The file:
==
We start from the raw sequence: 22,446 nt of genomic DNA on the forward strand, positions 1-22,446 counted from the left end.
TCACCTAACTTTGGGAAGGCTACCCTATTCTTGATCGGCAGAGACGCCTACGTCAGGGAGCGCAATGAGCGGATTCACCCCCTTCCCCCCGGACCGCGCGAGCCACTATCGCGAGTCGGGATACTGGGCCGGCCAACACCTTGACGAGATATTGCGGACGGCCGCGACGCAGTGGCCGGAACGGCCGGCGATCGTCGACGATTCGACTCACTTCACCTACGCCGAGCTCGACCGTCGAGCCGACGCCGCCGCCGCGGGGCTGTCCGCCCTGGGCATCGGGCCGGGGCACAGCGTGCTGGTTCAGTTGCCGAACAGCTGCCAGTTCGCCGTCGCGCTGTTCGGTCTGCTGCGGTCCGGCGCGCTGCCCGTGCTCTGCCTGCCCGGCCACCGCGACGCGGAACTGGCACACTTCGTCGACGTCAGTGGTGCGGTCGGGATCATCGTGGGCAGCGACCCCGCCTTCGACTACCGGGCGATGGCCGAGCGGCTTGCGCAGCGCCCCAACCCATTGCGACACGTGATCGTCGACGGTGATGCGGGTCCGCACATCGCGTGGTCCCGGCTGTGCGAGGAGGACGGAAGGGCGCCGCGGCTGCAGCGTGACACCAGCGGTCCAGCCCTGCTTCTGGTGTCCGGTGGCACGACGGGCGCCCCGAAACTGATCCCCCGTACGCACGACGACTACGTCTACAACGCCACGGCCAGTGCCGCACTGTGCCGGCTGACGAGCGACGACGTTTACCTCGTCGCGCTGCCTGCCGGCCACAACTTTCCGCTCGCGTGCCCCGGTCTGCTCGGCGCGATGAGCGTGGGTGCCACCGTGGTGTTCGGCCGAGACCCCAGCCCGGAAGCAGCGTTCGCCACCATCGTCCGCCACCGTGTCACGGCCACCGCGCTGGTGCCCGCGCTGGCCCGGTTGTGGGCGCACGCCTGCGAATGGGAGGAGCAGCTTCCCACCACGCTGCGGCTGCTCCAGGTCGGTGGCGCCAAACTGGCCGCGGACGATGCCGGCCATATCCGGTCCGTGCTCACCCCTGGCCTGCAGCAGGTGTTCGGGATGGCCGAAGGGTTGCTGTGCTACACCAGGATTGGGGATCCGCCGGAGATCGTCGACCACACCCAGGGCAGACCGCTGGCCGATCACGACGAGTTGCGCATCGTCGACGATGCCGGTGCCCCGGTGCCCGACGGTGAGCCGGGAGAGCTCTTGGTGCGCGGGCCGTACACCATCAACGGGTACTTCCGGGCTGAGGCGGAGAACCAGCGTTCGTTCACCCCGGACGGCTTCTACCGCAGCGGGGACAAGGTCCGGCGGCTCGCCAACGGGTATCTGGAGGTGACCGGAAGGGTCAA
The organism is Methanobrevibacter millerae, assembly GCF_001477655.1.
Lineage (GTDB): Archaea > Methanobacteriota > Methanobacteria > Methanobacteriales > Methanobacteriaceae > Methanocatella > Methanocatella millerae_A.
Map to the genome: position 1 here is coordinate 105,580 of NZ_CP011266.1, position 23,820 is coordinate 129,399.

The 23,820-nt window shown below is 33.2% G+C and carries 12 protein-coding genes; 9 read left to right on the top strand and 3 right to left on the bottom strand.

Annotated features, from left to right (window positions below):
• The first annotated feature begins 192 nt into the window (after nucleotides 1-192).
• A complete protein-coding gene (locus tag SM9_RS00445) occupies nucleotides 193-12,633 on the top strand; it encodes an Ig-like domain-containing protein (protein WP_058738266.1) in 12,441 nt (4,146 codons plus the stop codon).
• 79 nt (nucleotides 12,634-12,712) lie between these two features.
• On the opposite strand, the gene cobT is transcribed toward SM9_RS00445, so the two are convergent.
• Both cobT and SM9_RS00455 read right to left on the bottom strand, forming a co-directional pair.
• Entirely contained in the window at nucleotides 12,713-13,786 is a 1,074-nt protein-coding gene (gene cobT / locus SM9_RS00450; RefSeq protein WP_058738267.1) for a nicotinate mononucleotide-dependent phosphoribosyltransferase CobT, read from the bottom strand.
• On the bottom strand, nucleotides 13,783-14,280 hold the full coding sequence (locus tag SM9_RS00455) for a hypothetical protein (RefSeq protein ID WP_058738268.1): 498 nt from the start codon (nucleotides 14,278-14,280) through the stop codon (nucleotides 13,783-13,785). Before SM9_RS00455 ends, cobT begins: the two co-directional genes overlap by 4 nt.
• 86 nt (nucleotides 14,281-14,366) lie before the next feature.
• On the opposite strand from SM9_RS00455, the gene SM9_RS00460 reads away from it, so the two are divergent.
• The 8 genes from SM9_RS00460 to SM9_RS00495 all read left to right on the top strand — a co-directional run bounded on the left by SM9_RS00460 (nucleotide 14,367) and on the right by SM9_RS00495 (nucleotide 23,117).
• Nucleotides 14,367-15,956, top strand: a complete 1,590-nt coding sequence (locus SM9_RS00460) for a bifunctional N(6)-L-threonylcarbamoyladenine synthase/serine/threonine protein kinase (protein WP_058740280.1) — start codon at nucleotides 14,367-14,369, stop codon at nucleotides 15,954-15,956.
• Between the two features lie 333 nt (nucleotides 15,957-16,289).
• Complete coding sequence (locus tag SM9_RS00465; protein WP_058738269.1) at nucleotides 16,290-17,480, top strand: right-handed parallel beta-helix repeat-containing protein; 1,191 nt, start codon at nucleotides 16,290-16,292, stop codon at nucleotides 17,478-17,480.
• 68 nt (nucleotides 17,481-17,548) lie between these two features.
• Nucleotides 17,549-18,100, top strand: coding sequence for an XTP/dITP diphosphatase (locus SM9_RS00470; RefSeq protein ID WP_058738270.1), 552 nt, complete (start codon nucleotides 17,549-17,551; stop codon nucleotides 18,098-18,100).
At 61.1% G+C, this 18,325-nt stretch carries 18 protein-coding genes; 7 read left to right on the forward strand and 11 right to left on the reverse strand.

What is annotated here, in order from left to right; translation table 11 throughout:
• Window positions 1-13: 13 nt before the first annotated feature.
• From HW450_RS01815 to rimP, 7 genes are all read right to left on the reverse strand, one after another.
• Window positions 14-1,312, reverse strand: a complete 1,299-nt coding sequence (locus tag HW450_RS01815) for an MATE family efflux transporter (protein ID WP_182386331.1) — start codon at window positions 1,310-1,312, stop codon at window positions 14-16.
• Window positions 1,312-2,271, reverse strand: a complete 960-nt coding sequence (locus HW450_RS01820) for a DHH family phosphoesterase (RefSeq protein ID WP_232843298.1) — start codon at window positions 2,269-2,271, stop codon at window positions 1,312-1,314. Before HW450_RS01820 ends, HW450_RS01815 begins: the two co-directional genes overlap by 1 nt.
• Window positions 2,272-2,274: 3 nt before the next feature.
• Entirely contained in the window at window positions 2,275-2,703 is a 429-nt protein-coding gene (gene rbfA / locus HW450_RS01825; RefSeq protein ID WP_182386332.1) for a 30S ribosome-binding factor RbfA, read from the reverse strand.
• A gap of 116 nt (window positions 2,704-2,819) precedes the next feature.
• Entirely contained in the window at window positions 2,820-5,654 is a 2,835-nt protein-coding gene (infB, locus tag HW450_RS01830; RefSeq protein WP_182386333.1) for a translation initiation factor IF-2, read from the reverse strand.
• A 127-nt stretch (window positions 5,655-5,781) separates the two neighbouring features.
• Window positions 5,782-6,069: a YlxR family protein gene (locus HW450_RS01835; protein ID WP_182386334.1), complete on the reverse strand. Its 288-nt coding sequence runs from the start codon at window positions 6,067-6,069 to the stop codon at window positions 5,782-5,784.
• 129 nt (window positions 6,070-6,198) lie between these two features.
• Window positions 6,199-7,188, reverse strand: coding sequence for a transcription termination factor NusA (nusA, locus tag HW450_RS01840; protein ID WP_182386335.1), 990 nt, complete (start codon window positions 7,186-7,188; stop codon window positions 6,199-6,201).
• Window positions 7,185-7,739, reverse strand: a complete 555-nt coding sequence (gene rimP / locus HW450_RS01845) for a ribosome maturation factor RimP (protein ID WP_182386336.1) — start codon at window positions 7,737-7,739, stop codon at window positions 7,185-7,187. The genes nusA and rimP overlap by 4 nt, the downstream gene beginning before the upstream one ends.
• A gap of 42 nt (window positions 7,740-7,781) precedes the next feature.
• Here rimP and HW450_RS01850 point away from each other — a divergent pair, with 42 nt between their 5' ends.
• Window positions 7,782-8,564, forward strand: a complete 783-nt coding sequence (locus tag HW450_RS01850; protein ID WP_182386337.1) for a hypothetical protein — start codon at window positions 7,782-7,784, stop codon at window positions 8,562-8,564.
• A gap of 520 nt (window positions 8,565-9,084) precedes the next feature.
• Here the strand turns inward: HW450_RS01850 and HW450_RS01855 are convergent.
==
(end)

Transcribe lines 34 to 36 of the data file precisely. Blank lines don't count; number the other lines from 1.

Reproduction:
• Window positions 5,782-6,069: a YlxR family protein gene (locus HW450_RS01835; protein ID WP_182386334.1), complete on the reverse strand. Its 288-nt coding sequence runs from the start codon at window positions 6,067-6,069 to the stop codon at window positions 5,782-5,784.
• 129 nt (window positions 6,070-6,198) lie between these two features.
• Window positions 6,199-7,188, reverse strand: coding sequence for a transcription termination factor NusA (nusA, locus tag HW450_RS01840; protein ID WP_182386335.1), 990 nt, complete (start codon window positions 7,186-7,188; stop codon window positions 6,199-6,201).